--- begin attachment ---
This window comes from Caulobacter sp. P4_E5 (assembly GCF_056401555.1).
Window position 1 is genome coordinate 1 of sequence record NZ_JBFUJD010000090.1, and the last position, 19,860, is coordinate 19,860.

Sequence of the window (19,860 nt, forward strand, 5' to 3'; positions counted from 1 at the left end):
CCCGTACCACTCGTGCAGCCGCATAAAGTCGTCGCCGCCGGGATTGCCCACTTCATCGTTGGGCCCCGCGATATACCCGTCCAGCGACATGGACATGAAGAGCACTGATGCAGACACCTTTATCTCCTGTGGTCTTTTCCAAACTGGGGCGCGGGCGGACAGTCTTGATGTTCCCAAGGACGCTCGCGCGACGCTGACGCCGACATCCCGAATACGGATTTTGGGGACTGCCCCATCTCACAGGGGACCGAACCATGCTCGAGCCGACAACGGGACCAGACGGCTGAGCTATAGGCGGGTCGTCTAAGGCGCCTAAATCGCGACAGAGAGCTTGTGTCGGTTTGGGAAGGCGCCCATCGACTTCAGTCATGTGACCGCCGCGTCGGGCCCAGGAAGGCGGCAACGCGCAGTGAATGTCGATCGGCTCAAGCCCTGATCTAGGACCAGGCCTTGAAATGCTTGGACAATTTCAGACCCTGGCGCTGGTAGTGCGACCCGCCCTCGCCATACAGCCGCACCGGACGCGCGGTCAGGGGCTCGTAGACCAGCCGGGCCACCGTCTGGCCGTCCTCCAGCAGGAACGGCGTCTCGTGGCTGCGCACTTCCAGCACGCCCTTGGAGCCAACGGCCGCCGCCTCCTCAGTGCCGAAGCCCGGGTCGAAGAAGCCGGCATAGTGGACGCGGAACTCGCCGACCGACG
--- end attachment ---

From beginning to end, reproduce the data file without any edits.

This window comes from Caulobacter sp. P4_E5 (assembly GCF_056401555.1).
Window position 1 is genome coordinate 1 of sequence record NZ_JBFUJD010000090.1, and the last position, 19,860, is coordinate 19,860.

Sequence of the window (19,860 nt, forward strand, 5' to 3'; positions counted from 1 at the left end):
CCCGTACCACTCGTGCAGCCGCATAAAGTCGTCGCCGCCGGGATTGCCCACTTCATCGTTGGGCCCCGCGATATACCCGTCCAGCGACATGGACATGAAGAGCACTGATGCAGACACCTTTATCTCCTGTGGTCTTTTCCAAACTGGGGCGCGGGCGGACAGTCTTGATGTTCCCAAGGACGCTCGCGCGACGCTGACGCCGACATCCCGAATACGGATTTTGGGGACTGCCCCATCTCACAGGGGACCGAACCATGCTCGAGCCGACAACGGGACCAGACGGCTGAGCTATAGGCGGGTCGTCTAAGGCGCCTAAATCGCGACAGAGAGCTTGTGTCGGTTTGGGAAGGCGCCCATCGACTTCAGTCATGTGACCGCCGCGTCGGGCCCAGGAAGGCGGCAACGCGCAGTGAATGTCGATCGGCTCAAGCCCTGATCTAGGACCAGGCCTTGAAATGCTTGGACAATTTCAGACCCTGGCGCTGGTAGTGCGACCCGCCCTCGCCATACAGCCGCACCGGACGCGCGGTCAGGGGCTCGTAGACCAGCCGGGCCACCGTCTGGCCGTCCTCCAGCAGGAACGGCGTCTCGTGGCTGCGCACTTCCAGCACGCCCTTGGAGCCAACGGCCGCCGCCTCCTCAGTGCCGAAGCCCGGGTCGAAGAAGCCGGCATAGTGGACGCGGAACTCGCCGACCGACG